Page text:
The firing of New Brunswick’s chief medical officer has raised questions among the community about possible corporate influence on government and has prompted corporate giant J.D. Irving to demand the removal of a CBC article.

CBC New Brunswick has published an article about Dr. Eilish Cleary, who was put on leave — and subsequently fired — from her job as the province’s chief medical officer. Before her departure she was working on researching glyphosate, a herbicide deemed “probably carcinogenic” by WHO, which is being used by J.D. Irving and NB Power in the province. 

J.D. Irving claims that “CBC presented an unsubstantiated conspiracy theory as fact.” Jacques Poitras, who wrote the story, does not speculate in the piece as to the reasons for Cleary’s dismissal, but does mention that J.D. Irving’ and NB Power use glysophate. Invoking JDI’s name gave way to comments and tweets asking whether the company had any involvement with the firing — something they categorically deny.

There was an outcry over Cleary’s leave and it only grew stronger when J.D. Irving posted a press release calling the coverage a “baseless conspiracy” and requesting an apology and an immediate removal of the piece.

Despite that, some took the mention of JDI as an implication that Irving had a hand in the ordeal. Hundreds of comments, tweets, and posts said the New Brunswick government is under Irving’s thumb.

CANADALAND reached out to Mary Keith, a spokesperson for J.D. Irving, to ask which part of the article they took issue with. “What I’m very concerned about is the knitting together of an allegation and a reference to our company,” she said. “The conclusion that has been drawn as a result of putting those things together is completely baseless. Why would you reference any company is my question?” 

Keith was also concerned that Poitras did not contact J.D. Irving for comment on the story despite later clarifying on Twitter that JDI did not play a role in Cleary’s leave. Poitras defended his article, saying because there are no allegations against JDI he did not pick up the phone.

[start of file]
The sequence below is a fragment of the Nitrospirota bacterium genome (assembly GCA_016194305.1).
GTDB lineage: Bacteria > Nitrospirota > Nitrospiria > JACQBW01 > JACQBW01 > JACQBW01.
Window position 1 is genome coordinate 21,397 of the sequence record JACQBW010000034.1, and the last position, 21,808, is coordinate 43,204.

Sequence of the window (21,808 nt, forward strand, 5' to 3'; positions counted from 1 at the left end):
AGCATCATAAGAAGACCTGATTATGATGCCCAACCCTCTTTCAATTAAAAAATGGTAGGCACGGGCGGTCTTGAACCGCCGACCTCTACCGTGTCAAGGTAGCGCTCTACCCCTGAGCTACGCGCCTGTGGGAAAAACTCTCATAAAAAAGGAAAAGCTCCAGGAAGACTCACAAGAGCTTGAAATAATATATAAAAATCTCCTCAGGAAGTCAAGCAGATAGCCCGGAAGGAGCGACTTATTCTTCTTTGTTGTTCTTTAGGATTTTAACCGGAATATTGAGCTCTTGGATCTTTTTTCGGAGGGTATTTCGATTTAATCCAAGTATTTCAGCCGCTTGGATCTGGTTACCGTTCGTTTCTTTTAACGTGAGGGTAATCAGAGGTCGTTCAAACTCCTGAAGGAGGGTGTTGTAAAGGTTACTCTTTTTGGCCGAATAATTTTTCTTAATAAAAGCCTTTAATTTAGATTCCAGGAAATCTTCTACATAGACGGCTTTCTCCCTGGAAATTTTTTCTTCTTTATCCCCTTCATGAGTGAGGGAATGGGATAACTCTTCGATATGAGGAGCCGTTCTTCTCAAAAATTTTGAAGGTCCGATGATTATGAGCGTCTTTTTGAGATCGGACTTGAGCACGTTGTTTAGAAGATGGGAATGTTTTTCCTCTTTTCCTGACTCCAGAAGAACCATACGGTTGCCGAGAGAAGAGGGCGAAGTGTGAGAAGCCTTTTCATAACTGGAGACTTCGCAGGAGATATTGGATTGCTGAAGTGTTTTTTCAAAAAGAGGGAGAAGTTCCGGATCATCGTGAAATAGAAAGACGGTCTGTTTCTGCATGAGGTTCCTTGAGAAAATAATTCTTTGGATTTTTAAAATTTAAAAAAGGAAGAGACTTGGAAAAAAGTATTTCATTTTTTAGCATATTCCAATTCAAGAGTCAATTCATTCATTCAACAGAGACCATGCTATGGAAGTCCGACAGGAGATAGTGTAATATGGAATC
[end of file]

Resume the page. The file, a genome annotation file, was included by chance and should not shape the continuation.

Darrow McIntyre, the executive producer of news at CBC New Brunswick said he does not have any public statements right now, but Poitras tweeted out that the CBC is standing by it. 

Keith said JDI and the CBC are trying to resolve the issue directly. Keith said there are no plans to sue CBC New Brunswick at the moment. J.D. Irving’s name has not appeared in any follow-up articles.

Meanwhile, in an update, the CBC reported that deputy minister Tom Maston denied Cleary was let go because of the study. According to Maston, the “human resources process” that’s underway is “not politically motivated, nor have questions been raised about the medical and scientific work being undertaken by the office of the Chief Medical Officer of Health.”

And then Cleary was fired

In a letter to Minister of Health Victor Boudreau, the President of the New Brunswick Medical Society expressed concern with the situation and hope that Cleary’s dismissal was not politically motivated. 

“If any part of our own work suggests that our former Chief Medical Officer of Health was terminated because of a scientific or medical opinion, we will strongly protest such a decision.” 

The firing of Dr. Cleary continues to spark calls for transparency and her reinstatement as questions about the situation remain unanswered.


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